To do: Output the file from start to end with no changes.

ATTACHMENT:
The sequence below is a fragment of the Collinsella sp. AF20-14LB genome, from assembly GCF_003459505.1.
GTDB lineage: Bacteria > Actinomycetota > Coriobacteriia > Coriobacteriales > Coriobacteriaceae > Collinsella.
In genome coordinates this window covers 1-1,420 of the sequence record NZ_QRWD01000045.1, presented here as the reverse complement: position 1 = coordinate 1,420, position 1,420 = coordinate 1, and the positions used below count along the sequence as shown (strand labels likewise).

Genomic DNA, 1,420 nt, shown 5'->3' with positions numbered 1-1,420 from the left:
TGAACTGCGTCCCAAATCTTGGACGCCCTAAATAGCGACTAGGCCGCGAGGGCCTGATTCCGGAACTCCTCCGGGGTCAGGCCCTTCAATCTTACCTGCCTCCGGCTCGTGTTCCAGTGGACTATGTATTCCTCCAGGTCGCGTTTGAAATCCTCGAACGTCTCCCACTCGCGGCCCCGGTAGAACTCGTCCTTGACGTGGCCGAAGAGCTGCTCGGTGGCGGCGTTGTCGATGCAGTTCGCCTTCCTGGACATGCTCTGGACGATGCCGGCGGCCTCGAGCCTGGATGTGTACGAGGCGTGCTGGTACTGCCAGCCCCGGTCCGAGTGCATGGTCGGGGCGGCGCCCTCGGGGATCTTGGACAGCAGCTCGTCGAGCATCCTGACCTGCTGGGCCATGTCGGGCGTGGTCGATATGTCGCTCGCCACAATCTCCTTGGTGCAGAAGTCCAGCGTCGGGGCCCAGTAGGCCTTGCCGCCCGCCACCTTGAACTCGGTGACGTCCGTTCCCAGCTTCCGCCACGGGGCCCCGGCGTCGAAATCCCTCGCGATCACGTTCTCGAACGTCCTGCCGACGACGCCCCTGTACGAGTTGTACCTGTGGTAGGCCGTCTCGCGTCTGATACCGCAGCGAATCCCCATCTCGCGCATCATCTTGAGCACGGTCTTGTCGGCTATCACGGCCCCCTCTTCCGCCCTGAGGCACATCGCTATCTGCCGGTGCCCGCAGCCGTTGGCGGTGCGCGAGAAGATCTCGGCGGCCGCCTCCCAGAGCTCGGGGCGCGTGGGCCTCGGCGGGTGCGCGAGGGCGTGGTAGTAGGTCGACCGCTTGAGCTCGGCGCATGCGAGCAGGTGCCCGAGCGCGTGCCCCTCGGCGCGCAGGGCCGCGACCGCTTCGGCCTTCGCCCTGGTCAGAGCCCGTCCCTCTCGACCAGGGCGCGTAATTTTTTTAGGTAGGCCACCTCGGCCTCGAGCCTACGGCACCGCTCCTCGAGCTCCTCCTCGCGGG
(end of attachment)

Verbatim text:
The sequence below is a fragment of the Collinsella sp. AF20-14LB genome, from assembly GCF_003459505.1.
GTDB lineage: Bacteria > Actinomycetota > Coriobacteriia > Coriobacteriales > Coriobacteriaceae > Collinsella.
In genome coordinates this window covers 1-1,420 of the sequence record NZ_QRWD01000045.1, presented here as the reverse complement: position 1 = coordinate 1,420, position 1,420 = coordinate 1, and the positions used below count along the sequence as shown (strand labels likewise).

Genomic DNA, 1,420 nt, shown 5'->3' with positions numbered 1-1,420 from the left:
TGAACTGCGTCCCAAATCTTGGACGCCCTAAATAGCGACTAGGCCGCGAGGGCCTGATTCCGGAACTCCTCCGGGGTCAGGCCCTTCAATCTTACCTGCCTCCGGCTCGTGTTCCAGTGGACTATGTATTCCTCCAGGTCGCGTTTGAAATCCTCGAACGTCTCCCACTCGCGGCCCCGGTAGAACTCGTCCTTGACGTGGCCGAAGAGCTGCTCGGTGGCGGCGTTGTCGATGCAGTTCGCCTTCCTGGACATGCTCTGGACGATGCCGGCGGCCTCGAGCCTGGATGTGTACGAGGCGTGCTGGTACTGCCAGCCCCGGTCCGAGTGCATGGTCGGGGCGGCGCCCTCGGGGATCTTGGACAGCAGCTCGTCGAGCATCCTGACCTGCTGGGCCATGTCGGGCGTGGTCGATATGTCGCTCGCCACAATCTCCTTGGTGCAGAAGTCCAGCGTCGGGGCCCAGTAGGCCTTGCCGCCCGCCACCTTGAACTCGGTGACGTCCGTTCCCAGCTTCCGCCACGGGGCCCCGGCGTCGAAATCCCTCGCGATCACGTTCTCGAACGTCCTGCCGACGACGCCCCTGTACGAGTTGTACCTGTGGTAGGCCGTCTCGCGTCTGATACCGCAGCGAATCCCCATCTCGCGCATCATCTTGAGCACGGTCTTGTCGGCTATCACGGCCCCCTCTTCCGCCCTGAGGCACATCGCTATCTGCCGGTGCCCGCAGCCGTTGGCGGTGCGCGAGAAGATCTCGGCGGCCGCCTCCCAGAGCTCGGGGCGCGTGGGCCTCGGCGGGTGCGCGAGGGCGTGGTAGTAGGTCGACCGCTTGAGCTCGGCGCATGCGAGCAGGTGCCCGAGCGCGTGCCCCTCGGCGCGCAGGGCCGCGACCGCTTCGGCCTTCGCCCTGGTCAGAGCCCGTCCCTCTCGACCAGGGCGCGTAATTTTTTTAGGTAGGCCACCTCGGCCTCGAGCCTACGGCACCGCTCCTCGAGCTCCTCCTCGCGGG